Her compassion has changed the lives of not just forty of my siblings and their descendants but countless others who she hosted for various reasons.

She has been more progressive than those who were born into power and privilege. Perhaps some of her strength came from the faith my father had in her ability till the day he died. Whatever it maybe, she was a force to reckon with.

When people say I look like my mother, it makes me happy. I hope I can be half as successful as she has been.

This is a tribute to my biggest supporter and friend…

Kodainayaki Rajeshwari Ganeshan


Brown Sparkles Too!

It’s Holiday Season again! All around the world people will be celebrating winter holidays like Pongal, Christmas, Kwanzaa, Thaipusam, and of course, bringing in the New Year (Jan 1st, 2015). If you’re searching for the perfect dress to show off your beautiful brown skin tone, what better way to sparkle than wear sequins!

Mindy Kaling – writer, comedian, star of her hit show The Mindy Project, and absolutely fabulous brown skinned fashionista embraces sequins as well as chunky jewelry and bright colors. Where many women of color will shy away from these kinds of bold moves, at Cinnamon Spirit we think you should be the shining star of the party!  Mindy agrees “I wear all of those things, because I like looking at it. It makes me feel happy and excited to wear it.” In the photo below, she wears a beautiful dress and skirt combination. This scene was from the Pilot Episode of The Mindy Project, and to be honest she looks gorgeous! I love that the kind of sequin pattern on top is so much different than the metallic embellishment on her skirt. From far away, it looks like a dress, but when you look closely we find that Mindy has connected the 60s disco-ball and the Victorian Era in the best of ways. While Mindy’s outfit does technically break the mixing-prints rule in fashion, it is a definitely haute look that I think any brown woman could pull off. sequin

Anouksha, 21 fashion blogger from the United Kingdom has found a way to glitter during finals week. Here, she wears a black bomber jacket from H&M, black stockings, and casual tan booties from MissGuided. Paired with her gorgeous vintage flapper, and stuffed bagpack, she get’s an A+ for style. SONY DSC

I found another stunning gold and black sequin dress from BeBe while looking for my own sequined New-Years-Me Dress. I can’t tell what is more radiant, the model’s deep brown skin or her dress. I’m too focused on how happy she looks while twirling around in it!


So maybe, you’re working for the holidays. You can still bring your briefcase of glitter with you! Katerina L., a 27 year old from Voronezh, Russia wears her sequins subtly. This outfit is a perfect day to night outfit that can be worn at lunch with friends, and then again at office party. Her sweater is also from H&M and her skirt is from Mango. She and her skirt, look delicious.Screen Shot 2014-12-18 at 6.21.45 PMMy personal favorite is an Etsy Legend worn by a beautiful Indian Model, Menaka Iyer. She is 23 and from Toronto, Canada. I’m sure once you see this dress, you’ll be dying to have it.  She wore this vintage, one of a kind dress to New York City for the first time. “I had my first mimosa in NYC – Dream come true!” Menaka says excitedly. Although I couldn’t find the dress’s link, I did find that her feather earrings are from Spring and her muted (but also black sparkly heels) are from Nine West. tumblr_ng8w2oIHJP1tg7w7jo1_1280Obviously not many of us can afford to splurge and spend thousands of dollars on a holiday dress (we’re too busy getting presents for our friends and family), so I’ve compiled a few under $50 options:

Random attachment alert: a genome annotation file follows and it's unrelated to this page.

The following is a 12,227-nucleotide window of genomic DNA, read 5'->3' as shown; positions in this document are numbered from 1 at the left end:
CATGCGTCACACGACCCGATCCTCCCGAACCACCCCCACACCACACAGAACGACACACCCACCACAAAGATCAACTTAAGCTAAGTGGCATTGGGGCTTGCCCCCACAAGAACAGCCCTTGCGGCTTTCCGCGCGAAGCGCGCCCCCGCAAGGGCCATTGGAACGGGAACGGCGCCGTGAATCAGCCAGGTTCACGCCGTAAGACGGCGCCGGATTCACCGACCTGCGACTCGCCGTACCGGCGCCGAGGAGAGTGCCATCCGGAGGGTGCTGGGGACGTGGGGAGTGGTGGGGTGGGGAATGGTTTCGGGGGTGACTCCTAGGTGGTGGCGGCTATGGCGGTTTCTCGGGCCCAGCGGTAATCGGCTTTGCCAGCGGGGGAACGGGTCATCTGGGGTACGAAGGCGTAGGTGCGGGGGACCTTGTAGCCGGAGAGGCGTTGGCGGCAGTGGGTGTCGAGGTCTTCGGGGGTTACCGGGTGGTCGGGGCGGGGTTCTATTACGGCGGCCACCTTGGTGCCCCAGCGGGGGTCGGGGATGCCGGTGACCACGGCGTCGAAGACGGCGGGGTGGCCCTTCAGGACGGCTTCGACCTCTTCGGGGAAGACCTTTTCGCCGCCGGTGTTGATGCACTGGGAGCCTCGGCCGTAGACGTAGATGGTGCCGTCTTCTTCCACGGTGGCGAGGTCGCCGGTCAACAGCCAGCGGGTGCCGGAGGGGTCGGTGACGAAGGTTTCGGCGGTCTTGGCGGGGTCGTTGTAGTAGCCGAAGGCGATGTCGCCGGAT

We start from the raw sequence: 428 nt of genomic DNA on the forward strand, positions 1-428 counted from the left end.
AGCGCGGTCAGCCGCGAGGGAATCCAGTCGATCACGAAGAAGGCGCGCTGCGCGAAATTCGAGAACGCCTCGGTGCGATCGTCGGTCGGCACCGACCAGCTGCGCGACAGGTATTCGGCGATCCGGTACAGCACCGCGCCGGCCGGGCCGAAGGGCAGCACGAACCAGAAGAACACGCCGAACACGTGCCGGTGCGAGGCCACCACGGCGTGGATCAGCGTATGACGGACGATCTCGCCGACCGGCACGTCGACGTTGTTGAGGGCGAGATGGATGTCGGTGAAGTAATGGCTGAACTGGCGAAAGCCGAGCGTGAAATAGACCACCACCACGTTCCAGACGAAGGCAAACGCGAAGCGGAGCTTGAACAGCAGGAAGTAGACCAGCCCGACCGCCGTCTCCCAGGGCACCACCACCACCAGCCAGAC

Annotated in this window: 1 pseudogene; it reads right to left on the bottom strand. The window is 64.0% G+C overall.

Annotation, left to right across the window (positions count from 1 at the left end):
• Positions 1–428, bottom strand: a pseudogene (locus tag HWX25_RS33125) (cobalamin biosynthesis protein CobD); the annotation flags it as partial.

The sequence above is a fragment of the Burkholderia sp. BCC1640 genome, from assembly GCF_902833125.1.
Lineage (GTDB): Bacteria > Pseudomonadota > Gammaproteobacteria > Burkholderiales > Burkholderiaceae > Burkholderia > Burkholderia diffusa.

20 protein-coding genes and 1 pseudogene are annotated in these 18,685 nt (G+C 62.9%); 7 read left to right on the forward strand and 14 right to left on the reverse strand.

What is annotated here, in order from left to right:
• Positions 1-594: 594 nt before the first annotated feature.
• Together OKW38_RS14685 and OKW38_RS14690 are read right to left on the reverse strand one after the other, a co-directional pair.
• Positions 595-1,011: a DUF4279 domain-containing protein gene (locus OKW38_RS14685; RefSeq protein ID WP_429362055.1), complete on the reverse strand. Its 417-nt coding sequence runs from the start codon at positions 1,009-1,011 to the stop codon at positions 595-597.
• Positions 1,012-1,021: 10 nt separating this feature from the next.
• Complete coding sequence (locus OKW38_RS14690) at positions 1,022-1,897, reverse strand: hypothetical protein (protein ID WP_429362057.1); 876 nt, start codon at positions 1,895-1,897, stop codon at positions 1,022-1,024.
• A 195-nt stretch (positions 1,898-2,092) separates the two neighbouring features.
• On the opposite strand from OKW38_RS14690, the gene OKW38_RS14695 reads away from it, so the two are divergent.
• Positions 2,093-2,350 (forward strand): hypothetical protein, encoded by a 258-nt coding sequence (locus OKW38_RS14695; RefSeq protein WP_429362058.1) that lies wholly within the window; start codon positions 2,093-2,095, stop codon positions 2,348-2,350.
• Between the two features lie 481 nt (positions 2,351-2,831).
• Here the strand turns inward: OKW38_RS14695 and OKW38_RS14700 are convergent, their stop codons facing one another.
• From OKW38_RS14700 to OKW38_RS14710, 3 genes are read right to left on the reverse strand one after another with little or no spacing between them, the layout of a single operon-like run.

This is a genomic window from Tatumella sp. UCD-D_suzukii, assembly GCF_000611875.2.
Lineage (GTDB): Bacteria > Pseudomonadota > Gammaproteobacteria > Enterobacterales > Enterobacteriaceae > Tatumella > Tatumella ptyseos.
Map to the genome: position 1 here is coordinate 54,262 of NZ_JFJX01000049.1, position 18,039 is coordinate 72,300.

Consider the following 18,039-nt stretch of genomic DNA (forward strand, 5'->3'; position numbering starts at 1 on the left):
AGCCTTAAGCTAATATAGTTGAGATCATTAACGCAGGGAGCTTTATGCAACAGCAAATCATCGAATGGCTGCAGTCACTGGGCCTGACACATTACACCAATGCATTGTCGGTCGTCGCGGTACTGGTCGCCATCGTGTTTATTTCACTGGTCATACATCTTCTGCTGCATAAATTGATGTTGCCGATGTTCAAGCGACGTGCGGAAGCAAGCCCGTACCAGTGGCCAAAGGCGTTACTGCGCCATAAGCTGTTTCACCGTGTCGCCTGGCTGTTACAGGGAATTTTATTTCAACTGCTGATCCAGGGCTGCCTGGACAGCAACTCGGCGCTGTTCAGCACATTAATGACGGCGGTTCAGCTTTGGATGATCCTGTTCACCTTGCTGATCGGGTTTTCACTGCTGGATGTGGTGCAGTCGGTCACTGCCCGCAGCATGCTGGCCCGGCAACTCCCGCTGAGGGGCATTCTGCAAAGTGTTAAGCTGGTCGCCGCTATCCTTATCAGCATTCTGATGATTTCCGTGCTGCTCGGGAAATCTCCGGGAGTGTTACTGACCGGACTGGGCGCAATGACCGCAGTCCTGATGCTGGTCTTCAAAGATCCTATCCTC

Lony Women’s Sequinned Party Dress ($39 from
Shining Open Back Long Sleeve with Sequins Dress from (only $33.80 with Free Shipping Worldwide!)

Stay tuned to see what sparkles I picked for my holiday dress! Stay warm this season my brown-skinned beauties!

Take back your time

This months’s Money magazine had an interesting article on the typical hours a full-time worker spent in the office in America. 50 to 60 hours per week.  I’ve always asserted that one does not have to work these long hours if we are productive during our work hours.

Hope these tips help you showcase your talent at work and put time back in your pocket.

  1. Get your priorities straight: Tackle the most difficult task first. Starting with quick and easy tasks may be tempting but fear of the unknown can delay you getting the main task done and therefore you may end up working late. Try working on it for 30 minutes and going to an easier task for breathers.
  2. Showcase your skills: Tools such as Toggl will help keep you organized and stay on top of all your tasks and projects. They often have reporting capability so you can see how much time you spent on projects as well as step by step details on your progress. This should help with show-casing your talent to and productivity at your next review or daily scrum meeting.
  3. Plug productivity leaks: Turn off email/chat/social media until your break or after work. Smart phones can make you feel compelled to respond to friends and family. Let them know they should call you the old fashioned way if it was urgent. If you need convincing, track the time you spend on messaging and social media.
  4. Learn to prioritize your company email: Checking your email once every 30 minutes should suffice. Learn your email tool well enough to mark it for follow-up. Although it is tempting to respond immediately, not every email requires that, unless you are holding up someone else’s work day.
  5. Follow through: Communication is key to any job because it manages expectations and helps everyone be more prepared. Once you have your 8 hour work day done, communicate your  progress and state of affairs to a stake holder, to make sure the ultimate goal is still on target. If doing this everyday is not appreciated, try to negotiate a twice or three times a week approach.
  6. Take back your time: Be productive and happy doing an honest job for 8 hours and leave! The time you spend with your family, your hobby or interests outside of work, helps you recharge, rejuvenate and recognize how enjoyable work really is.